On Wednesday, Eskom announced the high levels of ash being emitted by the Lethabo power station located in the Free State.
‘The Lethabo power station is currently experiencing very high emissions on four of its six units due to the failure of the ash plant equipment that is responsible for moving ash to the ash dump, resulting in significant fly ash backlog on the precipitator hoppers of all six units’, Eskom said in a statement.
During the generation process coal is ground up into a powder like form which is optimal for combustion. The ground product includes fine ash which is called fly ash or pulverised fuel ash which is used for generation and coarse ash which is the excess to be excreted by the system. Any ash remains in the hopper and flue gas streams is removed by the electrostatic precipitators, which remove 99.8 percent of ash remains.
The technical team is working around the clock to resolve this problem and have managed to get the hoppers working on 2 of the 6 units with a further 2 more on the mend.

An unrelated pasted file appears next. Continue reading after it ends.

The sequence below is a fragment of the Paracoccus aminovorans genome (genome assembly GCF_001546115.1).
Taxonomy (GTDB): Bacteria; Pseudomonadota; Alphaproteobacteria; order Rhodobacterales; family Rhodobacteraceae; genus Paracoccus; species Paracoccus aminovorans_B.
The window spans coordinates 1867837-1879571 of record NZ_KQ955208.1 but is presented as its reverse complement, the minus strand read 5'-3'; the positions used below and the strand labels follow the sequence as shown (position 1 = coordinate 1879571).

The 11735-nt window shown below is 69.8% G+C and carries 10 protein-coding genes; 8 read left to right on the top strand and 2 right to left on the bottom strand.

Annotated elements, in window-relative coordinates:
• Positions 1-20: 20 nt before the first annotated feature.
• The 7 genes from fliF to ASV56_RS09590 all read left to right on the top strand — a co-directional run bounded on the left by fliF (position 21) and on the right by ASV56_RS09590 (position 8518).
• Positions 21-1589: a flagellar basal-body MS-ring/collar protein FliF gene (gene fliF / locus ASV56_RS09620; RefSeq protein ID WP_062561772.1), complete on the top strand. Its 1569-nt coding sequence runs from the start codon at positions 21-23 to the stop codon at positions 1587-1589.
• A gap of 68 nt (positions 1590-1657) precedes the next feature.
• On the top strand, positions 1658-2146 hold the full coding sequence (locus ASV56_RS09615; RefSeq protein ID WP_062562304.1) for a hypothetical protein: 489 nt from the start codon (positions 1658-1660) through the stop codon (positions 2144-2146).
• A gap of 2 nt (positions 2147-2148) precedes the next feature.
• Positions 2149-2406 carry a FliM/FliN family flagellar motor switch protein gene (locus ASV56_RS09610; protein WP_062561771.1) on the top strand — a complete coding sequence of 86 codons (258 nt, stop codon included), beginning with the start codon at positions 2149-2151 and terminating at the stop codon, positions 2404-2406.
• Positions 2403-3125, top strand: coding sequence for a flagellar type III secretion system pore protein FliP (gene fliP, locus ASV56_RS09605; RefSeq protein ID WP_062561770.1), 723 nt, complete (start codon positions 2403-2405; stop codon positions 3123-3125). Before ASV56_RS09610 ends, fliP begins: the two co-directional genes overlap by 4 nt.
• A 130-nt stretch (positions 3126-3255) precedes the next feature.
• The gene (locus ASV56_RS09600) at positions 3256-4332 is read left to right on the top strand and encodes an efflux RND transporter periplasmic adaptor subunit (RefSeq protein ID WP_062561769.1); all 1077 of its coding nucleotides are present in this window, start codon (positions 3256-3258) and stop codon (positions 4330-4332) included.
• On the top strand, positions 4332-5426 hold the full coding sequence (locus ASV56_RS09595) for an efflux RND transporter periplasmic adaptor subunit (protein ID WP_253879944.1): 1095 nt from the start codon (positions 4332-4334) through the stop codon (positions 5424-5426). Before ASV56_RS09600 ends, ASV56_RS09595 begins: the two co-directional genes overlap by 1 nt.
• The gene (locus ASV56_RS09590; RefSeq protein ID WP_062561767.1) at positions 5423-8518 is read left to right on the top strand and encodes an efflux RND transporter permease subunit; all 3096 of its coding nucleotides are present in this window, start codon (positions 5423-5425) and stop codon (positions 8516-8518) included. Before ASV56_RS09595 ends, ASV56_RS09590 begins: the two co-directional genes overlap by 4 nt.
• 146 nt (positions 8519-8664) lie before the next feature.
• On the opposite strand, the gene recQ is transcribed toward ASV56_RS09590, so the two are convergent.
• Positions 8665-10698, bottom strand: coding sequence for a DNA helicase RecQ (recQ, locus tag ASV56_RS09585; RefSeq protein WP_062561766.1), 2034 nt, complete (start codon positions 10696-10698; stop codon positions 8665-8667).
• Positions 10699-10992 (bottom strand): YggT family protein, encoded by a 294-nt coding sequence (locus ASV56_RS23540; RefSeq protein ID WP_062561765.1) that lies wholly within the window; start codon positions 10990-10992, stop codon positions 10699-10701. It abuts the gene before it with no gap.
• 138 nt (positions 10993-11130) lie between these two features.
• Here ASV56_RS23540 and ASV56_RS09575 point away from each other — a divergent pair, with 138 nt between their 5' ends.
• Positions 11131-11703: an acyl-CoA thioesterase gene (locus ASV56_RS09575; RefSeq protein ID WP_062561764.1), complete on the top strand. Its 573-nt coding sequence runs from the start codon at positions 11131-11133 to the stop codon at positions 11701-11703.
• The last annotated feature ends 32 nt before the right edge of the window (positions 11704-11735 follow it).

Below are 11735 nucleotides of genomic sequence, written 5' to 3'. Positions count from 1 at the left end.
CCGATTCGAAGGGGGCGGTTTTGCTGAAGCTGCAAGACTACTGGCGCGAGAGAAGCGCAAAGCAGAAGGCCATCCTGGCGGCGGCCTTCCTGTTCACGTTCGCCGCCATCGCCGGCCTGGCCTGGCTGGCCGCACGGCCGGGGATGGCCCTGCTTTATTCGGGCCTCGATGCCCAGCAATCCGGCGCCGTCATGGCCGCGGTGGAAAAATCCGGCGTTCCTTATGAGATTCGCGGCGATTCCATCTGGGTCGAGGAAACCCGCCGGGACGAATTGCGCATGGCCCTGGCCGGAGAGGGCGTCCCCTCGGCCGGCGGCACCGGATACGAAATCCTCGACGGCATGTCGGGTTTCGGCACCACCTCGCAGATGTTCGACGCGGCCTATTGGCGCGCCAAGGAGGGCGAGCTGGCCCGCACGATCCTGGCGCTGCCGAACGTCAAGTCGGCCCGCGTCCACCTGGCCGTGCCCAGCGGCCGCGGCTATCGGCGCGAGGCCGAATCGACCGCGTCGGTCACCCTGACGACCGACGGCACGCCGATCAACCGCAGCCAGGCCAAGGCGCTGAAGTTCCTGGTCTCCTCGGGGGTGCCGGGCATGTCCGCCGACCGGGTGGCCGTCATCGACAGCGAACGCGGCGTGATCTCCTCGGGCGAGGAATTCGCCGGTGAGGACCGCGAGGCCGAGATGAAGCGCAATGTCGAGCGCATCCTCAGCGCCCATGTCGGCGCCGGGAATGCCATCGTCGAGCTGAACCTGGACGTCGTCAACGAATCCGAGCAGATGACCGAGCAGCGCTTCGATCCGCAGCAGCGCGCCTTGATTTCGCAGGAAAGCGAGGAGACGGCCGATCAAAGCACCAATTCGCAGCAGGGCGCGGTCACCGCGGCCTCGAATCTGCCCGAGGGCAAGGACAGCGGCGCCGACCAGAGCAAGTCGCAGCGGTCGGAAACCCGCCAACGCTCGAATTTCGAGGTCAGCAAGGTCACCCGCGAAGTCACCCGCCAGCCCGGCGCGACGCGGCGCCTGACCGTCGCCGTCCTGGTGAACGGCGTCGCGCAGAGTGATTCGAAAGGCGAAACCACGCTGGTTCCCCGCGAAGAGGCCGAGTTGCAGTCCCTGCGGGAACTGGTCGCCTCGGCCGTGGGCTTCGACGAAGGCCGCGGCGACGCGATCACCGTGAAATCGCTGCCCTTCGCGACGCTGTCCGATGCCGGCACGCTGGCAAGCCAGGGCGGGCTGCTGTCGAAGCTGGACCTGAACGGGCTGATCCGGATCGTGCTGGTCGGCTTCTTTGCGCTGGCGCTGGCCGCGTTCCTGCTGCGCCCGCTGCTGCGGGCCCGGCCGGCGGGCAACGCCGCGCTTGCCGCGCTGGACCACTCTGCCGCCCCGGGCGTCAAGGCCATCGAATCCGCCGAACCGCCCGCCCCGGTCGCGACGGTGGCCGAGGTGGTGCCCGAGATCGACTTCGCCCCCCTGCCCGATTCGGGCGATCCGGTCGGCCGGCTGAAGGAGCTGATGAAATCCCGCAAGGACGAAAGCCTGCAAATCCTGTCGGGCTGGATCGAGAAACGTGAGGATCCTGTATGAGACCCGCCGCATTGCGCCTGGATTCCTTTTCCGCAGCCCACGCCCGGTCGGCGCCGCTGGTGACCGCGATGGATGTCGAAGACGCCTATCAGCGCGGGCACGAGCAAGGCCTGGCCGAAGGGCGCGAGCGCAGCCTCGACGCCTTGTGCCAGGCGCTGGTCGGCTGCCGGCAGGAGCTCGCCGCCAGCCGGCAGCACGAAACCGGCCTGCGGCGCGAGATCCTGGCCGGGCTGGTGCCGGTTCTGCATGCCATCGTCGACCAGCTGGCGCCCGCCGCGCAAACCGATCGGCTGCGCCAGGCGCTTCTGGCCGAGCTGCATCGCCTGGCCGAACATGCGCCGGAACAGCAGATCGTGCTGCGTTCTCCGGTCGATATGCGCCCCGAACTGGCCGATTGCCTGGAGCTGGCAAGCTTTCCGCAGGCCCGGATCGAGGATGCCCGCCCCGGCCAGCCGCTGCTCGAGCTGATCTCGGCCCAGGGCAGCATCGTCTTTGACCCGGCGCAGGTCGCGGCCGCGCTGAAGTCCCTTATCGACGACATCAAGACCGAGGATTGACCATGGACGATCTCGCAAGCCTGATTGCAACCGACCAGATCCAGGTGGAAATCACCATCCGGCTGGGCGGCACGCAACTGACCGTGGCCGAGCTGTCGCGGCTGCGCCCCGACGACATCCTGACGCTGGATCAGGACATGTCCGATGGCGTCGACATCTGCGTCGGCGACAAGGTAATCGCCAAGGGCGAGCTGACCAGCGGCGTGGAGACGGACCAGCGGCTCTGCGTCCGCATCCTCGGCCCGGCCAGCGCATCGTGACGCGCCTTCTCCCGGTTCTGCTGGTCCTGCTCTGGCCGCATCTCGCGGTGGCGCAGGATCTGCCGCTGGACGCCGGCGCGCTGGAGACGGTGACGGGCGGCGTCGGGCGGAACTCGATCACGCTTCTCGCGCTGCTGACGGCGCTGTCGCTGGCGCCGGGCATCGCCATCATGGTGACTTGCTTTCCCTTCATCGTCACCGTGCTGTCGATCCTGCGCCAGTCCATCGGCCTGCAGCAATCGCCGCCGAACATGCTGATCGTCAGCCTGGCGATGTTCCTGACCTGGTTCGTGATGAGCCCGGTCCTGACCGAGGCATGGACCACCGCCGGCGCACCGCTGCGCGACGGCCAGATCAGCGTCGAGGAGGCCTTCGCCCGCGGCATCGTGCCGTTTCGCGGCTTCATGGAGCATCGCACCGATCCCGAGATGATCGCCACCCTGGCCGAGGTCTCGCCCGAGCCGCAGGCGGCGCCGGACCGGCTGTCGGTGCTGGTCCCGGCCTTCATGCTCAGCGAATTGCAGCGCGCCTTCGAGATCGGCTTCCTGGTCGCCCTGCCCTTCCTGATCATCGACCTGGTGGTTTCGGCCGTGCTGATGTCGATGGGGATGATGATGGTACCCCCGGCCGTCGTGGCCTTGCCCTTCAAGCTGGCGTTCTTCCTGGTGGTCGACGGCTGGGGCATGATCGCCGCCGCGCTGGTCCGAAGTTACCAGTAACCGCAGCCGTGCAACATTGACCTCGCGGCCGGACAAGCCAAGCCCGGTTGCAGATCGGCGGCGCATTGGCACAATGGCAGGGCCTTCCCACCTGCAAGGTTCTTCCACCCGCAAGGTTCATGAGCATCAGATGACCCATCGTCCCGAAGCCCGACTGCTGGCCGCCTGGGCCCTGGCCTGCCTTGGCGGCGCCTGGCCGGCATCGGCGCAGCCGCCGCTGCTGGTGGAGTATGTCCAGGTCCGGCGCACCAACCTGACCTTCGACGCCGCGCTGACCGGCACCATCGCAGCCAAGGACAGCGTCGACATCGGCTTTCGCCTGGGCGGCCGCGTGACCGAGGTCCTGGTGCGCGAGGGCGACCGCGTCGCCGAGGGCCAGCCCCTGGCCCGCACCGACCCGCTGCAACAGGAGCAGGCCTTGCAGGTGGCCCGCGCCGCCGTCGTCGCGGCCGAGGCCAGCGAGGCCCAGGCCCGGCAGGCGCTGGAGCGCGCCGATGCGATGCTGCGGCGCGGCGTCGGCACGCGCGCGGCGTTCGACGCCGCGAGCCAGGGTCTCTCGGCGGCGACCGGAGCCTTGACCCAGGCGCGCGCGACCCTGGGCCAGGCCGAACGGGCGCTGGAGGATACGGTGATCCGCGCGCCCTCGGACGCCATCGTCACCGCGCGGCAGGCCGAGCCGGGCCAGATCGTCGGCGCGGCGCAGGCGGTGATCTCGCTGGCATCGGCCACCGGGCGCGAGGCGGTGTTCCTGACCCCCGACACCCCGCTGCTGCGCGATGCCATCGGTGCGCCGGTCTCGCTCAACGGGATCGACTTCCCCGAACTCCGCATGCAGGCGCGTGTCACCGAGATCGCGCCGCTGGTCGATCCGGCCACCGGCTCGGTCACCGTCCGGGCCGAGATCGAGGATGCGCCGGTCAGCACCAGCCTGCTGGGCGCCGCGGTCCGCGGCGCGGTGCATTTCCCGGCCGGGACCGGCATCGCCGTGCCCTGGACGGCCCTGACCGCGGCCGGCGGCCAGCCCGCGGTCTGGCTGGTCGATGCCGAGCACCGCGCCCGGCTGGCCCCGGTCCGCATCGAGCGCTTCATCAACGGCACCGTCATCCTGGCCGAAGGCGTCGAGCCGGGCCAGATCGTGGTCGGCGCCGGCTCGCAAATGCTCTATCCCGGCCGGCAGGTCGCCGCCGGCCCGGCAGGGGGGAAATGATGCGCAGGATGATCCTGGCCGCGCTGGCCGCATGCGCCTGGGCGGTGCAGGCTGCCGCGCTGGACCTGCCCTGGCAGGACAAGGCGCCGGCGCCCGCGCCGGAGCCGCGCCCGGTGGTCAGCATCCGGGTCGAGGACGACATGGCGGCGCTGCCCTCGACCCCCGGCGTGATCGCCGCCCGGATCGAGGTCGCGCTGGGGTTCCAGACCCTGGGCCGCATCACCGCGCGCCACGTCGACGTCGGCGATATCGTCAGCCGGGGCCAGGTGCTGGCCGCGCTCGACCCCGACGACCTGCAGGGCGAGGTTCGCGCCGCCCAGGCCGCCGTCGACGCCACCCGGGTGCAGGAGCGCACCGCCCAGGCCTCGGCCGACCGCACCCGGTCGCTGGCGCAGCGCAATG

Eskom said that Unit 5 had been ‘taken off load for repairs and production’ in order to reduce the high levels of emissions which would be in breach of the power station’s atmospheric emission license should it continue to run.
Unfortunately there has been some internal damage which has been done to the precipitator fields in one of the units and will be forced to shut shown for maintenance repairs.
Eskom said that ‘this work may take some time to complete and recover the good performance levels the power station had prior to this incident’.
The plant has an installed capacity of 3 708MW and has an ash content of 42 percent, it is the only global power station which runs off low grade coal.
The Utility has extended their apology to the community and public that are likely to experience high level emissions at Lethabo Power Station.
(Pic credits: Hampton roads.com)